I guess there's always a first time. I had never used LoadRunner's random virtual user (VU) pacing earlier, but am working on a project that will need to use this feature for the first time. And as I thought about it a little more, I may start using it more frequently now. Here's how it happened:

This is one of the rare projects that provided me with excellent documentation - not only system documentation like the system specs, API Guides etc but also performance requirements like actual production volume reports and capacity models that estimated the projected volumes.

The capacity models estimated the maximum transaction load by hour as well as by minute (max TPM). What I needed to do was take maximum hourly load, divide it by 60 to get a per minute transactional load and use this as the average TPM. The idea was to vary the VU pacing so that over the whole duration of test, average load stays at this Average TPM but it also reaches the Max TPM randomly.

For example, if the maximum hourly transaction rate is 720 requests and maximum TPM is 20, the average TPM will be 720/60 = 12 and I will need to vary the pacing so that the load varies between 4TPM and 20TPM and averages to around 12TPM.

##### The Calculation:

To vary the transactional load, I knew I had to vary the VU Pacing randomly. Taking above example, I had to achieve 12TPM and I knew the transactions were taking around 1-2 seconds to complete. So I could have the pacing of around 120 seconds if I needed to generate a fixed load of 12TPM with a 5 second Ramp-up and 24 users.

Script | TPM | Number of VUs | Pacing (sec) | Ramp Up |

Script 1 | 12 | 24 | 120 | 1 VU/5sec |

So now to vary the TPM to x with the same 24 virtual users, I will need to have a pacing of 24*60/x. I got this from an old-fashioned logic which goes in my head this way:

24 users with a pacing of 60 seconds generate a TPM of 24

24 users with a pacing of 120 seconds generate a TPM of 24 * 60/120

24 users with a pacing of x seconds generate a TPM of 24 * 60/x

So using above formula, to vary the load from 20 to 4TPM I will need to vary the VU pacing from 72 to 360. So now we have:

Script | TPM | Number of VUs | Pacing (sec) | Ramp Up |

Script 1 | 4 to 20 | 24 | Random (72 to 360) | 1 VU/5sec |

Of course, there's a caveat. The range of 72 to 360 seconds has an arithmetic mean of 216. 120 is actually the harmonic mean of the 2 numbers. So the actual variation in TPM will depend on the distribution of random numbers that LoadRunner generates within the given range. If it generates the numbers with a uniform distribution around the arithmetic mean of the range, then we have a problem.

I ran a quick test to find this out. I created an LR script and used the rand() function to generate 1000 numbers between the range with the assumption that LR uses a similar function to generate the random pacing values.

int i;

srand(time(NULL));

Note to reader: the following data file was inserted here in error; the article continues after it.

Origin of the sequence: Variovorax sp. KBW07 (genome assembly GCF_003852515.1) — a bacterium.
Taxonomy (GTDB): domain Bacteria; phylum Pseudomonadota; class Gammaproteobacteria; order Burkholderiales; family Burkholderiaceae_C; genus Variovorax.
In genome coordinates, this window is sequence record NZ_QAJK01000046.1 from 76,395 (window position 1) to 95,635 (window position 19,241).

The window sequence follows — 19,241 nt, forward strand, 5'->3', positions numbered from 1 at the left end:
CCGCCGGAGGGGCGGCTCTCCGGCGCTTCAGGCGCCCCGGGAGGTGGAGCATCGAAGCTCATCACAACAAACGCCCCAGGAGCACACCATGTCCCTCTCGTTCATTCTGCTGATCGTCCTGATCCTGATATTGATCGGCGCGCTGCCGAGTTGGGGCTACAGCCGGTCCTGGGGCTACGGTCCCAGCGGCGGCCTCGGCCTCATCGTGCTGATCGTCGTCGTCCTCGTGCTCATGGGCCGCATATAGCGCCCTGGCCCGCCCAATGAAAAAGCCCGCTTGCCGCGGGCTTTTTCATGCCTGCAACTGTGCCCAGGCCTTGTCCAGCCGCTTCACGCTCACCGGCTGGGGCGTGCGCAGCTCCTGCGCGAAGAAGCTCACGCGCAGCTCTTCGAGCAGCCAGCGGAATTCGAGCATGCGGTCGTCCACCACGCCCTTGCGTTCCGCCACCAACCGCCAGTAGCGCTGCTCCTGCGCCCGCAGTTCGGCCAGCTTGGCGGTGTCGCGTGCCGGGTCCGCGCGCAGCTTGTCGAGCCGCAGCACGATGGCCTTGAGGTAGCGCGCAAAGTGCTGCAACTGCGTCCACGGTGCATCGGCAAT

for (i=0;i<1000;i++){

lr_output_message("%d\n", rand() % 289 + 72);

}

And of course, the average came out close to the arithmetic mean of 72 and 360, which is 216.

So with the assumption that the function used by LoadRunner for generating random pacing values generates numbers that are uniformly distributed around the arithmetic mean of the range, we'll need to modify the range of pacing values so that the arithmetic mean of the range gives us the arithmetic mean of the TPM that we want...phew. What it means is that the above pacing values need to be modified from 72 to 360 (arithmetic mean = 216) to 72 to 168 (arithmetic mean = 120). However, this gives us the TPM range of 20 to 8.6 TPM with a harmonic mean of 12TPM.

But I'll live with it. I would rather have the average load stay around 12TPM. So here are the new values. Note the asterisk on TPM. I need to mention in the test plan that the actual TPM will vary from 8.6 to 20TPM with an average of 12TPM.

Script | TPM* | Number of VUs | Pacing (sec) | Ramp Up |

Script 1 | 4 to 20 | 24 | Random (72 to 168) | 1 VU/5sec |

you are freaking INSANE! Dude... your nutz. LOL! uh... ok; back to work. We gotta meet for a beer.

ReplyDelete--Cheney.

Friend- I am beginner in load runner and was trying to generate random laod using pacing random option. I could get to some extent with ur description but could not get expected results. Using 30 vusers I want to have peak of 30 users and average of 20 tpm. Please help me out.

ReplyDelete>>Using 30 vusers I want to have peak of 30 users and average of 20 tpm

ReplyDeleteYou surely meant using 30 vusers, you want peak of 30tpm and average of 20tpm.

Based on calculations in my post, you'll need to randomly vary your pacing from 60-120 seconds (ramp-up 1 every 3 seconds), which gives an average tpm of 20 with peak of 30tpm. Let me know how it goes.

Thanks for the response. probably I am missing one point where I am trying to know what should be the duration of the test with 30 vusers and ramping one every 3 seconds.

ReplyDeleteHi

ReplyDeletein ur calculation mention above as :

24 users with a pacing of 60 seconds generate a TPM of 24

24 users with a pacing of 120 seconds generate a TPM of 24 * 60/120

24 users with a pacing of x seconds generate a TPM of 24 * 60/x

In this i ma not able to figure out from where u got 24 users with pacing 60 sec generated 24 TPM? from where u got 24 TPM?